Sandy Pritchard-Gordon

Sandy Pritchard-Gordon
Theatre Blog

Sunday, 4 December 2011

The Ladykillers at The Gielgud

I was so looking forward to seeing The Ladykillers, mostly because I’ve been hooked on watching Peter Capaldi ever since my first viewing of The Thick Of It. However, I hate to admit that I was slightly disappointed.  Not with his performance as Professor Marcus, for he “nails” playing comically sinister, but with various timing issues – it wasn’t “tight” and cues weren’t crisply picked up.  It’s true that it was only a second night preview but, bearing in mind the cast have been playing it in Liverpool, it could have been much sharper

I’m sure it was just an “off” night as it promised so much.  The set, comprising a gradually subsiding “lopsided” house in Kings Cross, built over the entrance to a railway tunnel and designed by Michael Taylor, is wonderful (must have cost a small fortune) and the comic touch of using toy cars is very ingenious.  There was a slight amateurish moment, when Professor Marcus could be spotted in the wings, climbing down the set, having supposedly fallen out of the window, but I mustn’t dwell on the negatives, as I really did enjoy the evening.

Marcia Warren as Mrs. Wilberforce, the unsuspecting octogenarian widow who rents out a room to the five oddball criminal types intent on planning a bank robbery, is a tour de force.  The criminals posing as classical musicians are well characterised, especially James Fleet, as Major Courtney and Stephen Wight as Harry Robinson.  I was a little disappointed with Ben Miller as Louis Harvey, although he did improve as the play got more into its stride.  The scene where they perform a concert for a bunch of elderly ladies, who are expecting much more than they are given, is hilarious, as is the running joke of Harry Robinson continually being banged on the head.  And the first time a train rumbled past, shaking everything on stage and rendering the conversation between Mrs. Wilberforce and Professor Marcus inaudible, was hilarious.  Full marks to the Sound Designers, Ben & Max Ringham and Special Effects Designer Scott Penrose.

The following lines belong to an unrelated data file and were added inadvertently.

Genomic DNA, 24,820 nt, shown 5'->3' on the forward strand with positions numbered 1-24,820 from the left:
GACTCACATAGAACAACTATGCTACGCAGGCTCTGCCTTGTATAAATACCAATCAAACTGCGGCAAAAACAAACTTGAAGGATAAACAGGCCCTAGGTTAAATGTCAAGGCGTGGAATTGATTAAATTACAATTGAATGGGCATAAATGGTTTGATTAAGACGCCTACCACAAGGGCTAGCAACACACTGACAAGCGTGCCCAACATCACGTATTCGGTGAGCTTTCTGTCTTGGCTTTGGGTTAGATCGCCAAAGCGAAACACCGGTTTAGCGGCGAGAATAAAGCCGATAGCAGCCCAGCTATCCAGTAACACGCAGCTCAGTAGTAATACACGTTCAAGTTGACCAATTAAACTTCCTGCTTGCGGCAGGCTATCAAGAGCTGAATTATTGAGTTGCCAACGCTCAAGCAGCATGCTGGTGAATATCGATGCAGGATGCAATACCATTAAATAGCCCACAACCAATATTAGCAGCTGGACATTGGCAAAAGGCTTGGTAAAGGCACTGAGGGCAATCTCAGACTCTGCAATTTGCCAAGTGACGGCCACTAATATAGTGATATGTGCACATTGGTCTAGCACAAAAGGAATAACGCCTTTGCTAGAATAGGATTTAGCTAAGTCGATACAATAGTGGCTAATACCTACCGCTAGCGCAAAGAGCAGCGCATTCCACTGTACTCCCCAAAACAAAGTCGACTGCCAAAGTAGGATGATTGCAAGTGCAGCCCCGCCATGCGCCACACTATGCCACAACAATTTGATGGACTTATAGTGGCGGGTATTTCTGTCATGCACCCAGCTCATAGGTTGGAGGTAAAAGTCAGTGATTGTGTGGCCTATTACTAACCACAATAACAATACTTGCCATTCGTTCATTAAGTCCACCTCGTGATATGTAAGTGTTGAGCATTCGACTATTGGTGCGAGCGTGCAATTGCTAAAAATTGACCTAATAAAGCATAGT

The whole piece managed to convey the fifties very well and stayed true to the original movie, thanks to the writer Graham Linehan.  I so hope they manage to iron out the little niggles because it has the potential of being very funny indeed.

No comments:

Post a Comment